You see, the problem with that word, blessed is I’m just not sure we know exactly what being blessed means. Because we think that being blessed means certain circumstances in our life is going the way that we hoped they would turn out. But if we look at the word blessed, and what blessed actually looks like through Scripture in God’s version of blessed, it’s not about us getting what we want in this world. Being blessed isn’t just because we have a full table for Thanksgiving, or we have all of our friends and family around us or we have that happy family that maybe we don’t have but we portray to other people. Being blessed goes much deeper. The first sermon that Jesus preached was a sermon called the Sermon on the Mount. And he starts off the Sermon on the Mount with these things that we now call the Beatitudes. Blessed are, we would think the Beatitudes would go something like this. Blessed are those who get the promotion, blessed are those who move into their dream home. Blessed are those that finally found that spouse. Blessed are those that everything turned out the way that they wanted? But actually, you know what Jesus says what blessed people are? He says, actually, they’re meek. And meekness doesn’t mean weakness. It means something else it means having a soft heart towards God and towards other people.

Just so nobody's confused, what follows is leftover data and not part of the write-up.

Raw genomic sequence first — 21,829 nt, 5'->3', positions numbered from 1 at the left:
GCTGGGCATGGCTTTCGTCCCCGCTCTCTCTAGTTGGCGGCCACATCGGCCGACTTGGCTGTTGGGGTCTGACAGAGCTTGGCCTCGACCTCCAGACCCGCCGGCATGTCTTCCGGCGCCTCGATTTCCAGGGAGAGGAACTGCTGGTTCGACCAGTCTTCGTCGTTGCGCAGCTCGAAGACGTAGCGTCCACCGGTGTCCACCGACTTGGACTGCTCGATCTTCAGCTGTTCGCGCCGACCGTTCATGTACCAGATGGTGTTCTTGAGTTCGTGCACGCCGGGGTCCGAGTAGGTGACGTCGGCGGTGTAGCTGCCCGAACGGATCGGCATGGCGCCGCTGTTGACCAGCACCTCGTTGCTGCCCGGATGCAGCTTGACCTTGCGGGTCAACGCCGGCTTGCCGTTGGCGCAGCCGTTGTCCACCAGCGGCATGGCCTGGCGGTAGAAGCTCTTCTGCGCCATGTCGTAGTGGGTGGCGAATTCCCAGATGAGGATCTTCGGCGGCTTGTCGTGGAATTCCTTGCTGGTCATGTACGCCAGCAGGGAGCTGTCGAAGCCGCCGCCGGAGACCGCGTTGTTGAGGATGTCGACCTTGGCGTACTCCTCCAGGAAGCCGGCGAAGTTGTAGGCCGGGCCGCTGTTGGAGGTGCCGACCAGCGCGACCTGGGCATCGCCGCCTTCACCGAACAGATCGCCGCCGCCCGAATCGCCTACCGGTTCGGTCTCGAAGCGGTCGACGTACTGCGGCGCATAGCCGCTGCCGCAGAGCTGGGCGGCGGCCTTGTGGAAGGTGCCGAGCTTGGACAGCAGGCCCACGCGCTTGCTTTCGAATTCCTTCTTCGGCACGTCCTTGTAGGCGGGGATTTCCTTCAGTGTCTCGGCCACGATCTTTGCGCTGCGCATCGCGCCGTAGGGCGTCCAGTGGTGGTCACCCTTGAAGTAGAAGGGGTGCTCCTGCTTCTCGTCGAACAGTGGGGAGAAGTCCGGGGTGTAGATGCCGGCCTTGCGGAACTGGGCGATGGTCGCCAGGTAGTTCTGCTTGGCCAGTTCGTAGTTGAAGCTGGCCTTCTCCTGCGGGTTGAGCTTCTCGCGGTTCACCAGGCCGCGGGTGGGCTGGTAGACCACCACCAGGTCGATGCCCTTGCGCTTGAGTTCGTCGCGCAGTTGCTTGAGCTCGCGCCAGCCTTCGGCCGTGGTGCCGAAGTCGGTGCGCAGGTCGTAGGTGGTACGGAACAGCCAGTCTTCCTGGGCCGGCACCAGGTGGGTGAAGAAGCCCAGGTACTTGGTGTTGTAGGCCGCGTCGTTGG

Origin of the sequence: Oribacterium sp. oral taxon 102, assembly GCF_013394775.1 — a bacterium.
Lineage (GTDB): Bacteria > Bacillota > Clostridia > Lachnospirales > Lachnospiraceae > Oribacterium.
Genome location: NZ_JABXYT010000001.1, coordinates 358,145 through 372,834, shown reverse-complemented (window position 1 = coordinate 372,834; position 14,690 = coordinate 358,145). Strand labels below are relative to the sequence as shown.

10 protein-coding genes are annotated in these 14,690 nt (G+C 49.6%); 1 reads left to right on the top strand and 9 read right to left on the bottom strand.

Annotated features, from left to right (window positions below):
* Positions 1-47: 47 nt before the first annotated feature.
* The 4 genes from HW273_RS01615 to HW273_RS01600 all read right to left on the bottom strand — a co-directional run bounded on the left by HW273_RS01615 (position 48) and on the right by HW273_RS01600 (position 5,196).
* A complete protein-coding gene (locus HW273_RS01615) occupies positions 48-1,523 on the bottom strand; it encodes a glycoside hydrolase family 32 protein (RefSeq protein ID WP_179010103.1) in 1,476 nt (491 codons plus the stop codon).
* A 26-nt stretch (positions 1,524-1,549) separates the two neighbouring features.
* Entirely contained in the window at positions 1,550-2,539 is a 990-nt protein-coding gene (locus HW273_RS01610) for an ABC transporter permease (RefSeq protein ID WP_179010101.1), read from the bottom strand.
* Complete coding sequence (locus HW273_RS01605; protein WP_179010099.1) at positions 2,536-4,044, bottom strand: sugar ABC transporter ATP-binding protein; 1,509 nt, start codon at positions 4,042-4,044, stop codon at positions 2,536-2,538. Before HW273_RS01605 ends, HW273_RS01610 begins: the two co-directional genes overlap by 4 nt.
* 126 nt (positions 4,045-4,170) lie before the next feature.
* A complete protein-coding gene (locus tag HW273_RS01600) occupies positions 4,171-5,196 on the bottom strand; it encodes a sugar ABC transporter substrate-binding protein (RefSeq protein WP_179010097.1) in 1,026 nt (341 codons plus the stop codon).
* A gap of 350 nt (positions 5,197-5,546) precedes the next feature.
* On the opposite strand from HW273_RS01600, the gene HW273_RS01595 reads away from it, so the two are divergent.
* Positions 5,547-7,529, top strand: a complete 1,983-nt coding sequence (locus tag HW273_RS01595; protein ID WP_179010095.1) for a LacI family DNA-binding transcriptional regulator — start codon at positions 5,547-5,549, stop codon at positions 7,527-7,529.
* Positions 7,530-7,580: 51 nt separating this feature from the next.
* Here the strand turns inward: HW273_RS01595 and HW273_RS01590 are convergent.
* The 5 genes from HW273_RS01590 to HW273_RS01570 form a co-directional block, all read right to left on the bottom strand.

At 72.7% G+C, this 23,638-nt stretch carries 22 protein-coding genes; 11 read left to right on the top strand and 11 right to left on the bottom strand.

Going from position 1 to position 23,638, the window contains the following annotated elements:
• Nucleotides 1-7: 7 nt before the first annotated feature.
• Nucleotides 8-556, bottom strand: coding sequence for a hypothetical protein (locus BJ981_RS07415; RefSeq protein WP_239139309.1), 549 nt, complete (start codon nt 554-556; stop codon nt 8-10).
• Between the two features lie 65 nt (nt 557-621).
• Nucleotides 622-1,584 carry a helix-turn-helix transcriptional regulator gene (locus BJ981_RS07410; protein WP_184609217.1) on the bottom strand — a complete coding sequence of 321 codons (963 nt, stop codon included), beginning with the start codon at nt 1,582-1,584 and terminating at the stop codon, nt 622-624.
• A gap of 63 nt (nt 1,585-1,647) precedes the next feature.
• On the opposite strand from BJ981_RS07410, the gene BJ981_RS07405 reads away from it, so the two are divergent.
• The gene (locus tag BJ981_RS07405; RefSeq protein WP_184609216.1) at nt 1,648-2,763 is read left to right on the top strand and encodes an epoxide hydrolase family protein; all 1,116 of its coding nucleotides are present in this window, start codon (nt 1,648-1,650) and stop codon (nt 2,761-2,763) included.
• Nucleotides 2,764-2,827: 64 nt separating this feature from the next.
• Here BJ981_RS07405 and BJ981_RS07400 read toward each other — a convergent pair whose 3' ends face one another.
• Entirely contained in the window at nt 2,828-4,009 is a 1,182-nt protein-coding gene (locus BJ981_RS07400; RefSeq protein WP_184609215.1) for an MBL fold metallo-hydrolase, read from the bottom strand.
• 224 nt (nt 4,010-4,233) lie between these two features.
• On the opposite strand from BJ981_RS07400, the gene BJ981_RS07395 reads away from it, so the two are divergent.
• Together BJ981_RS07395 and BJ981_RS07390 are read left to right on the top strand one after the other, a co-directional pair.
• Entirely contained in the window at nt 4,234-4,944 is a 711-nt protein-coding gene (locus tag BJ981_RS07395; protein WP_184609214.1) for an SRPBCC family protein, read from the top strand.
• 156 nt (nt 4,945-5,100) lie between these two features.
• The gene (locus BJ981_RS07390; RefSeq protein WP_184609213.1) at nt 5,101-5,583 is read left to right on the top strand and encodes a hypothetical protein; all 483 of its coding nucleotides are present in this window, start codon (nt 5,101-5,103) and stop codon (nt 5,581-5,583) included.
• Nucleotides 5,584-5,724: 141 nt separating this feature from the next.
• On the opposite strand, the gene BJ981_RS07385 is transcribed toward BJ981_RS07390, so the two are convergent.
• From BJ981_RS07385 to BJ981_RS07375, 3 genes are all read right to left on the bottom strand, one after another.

Jesus says blessed people are people that are humble at heart. Blessed people are people that are peacemakers, not people that win, not people that conquer. Blessed are those who are peacemakers. You see, the word blessed is something that we’ve got to understand the core of. And one of the most famous blessings that’s ever recorded in mankind is found in Numbers chapter 6, verse 24- 26. And Numbers chapter 6, verse 24-26, very clearly gives us this priestly blessing. “The Lord bless you, and keep you, the Lord make his face shine on you.” That’s important, “And be gracious to you. The Lord turn his face towards you and give you peace.” You know, in this passage, Numbers chapter 6, verse 24, you know what this tells us that what it means to be blessed. What it means to be blessed is to have God’s face turns towards us. That’s what being blessed is.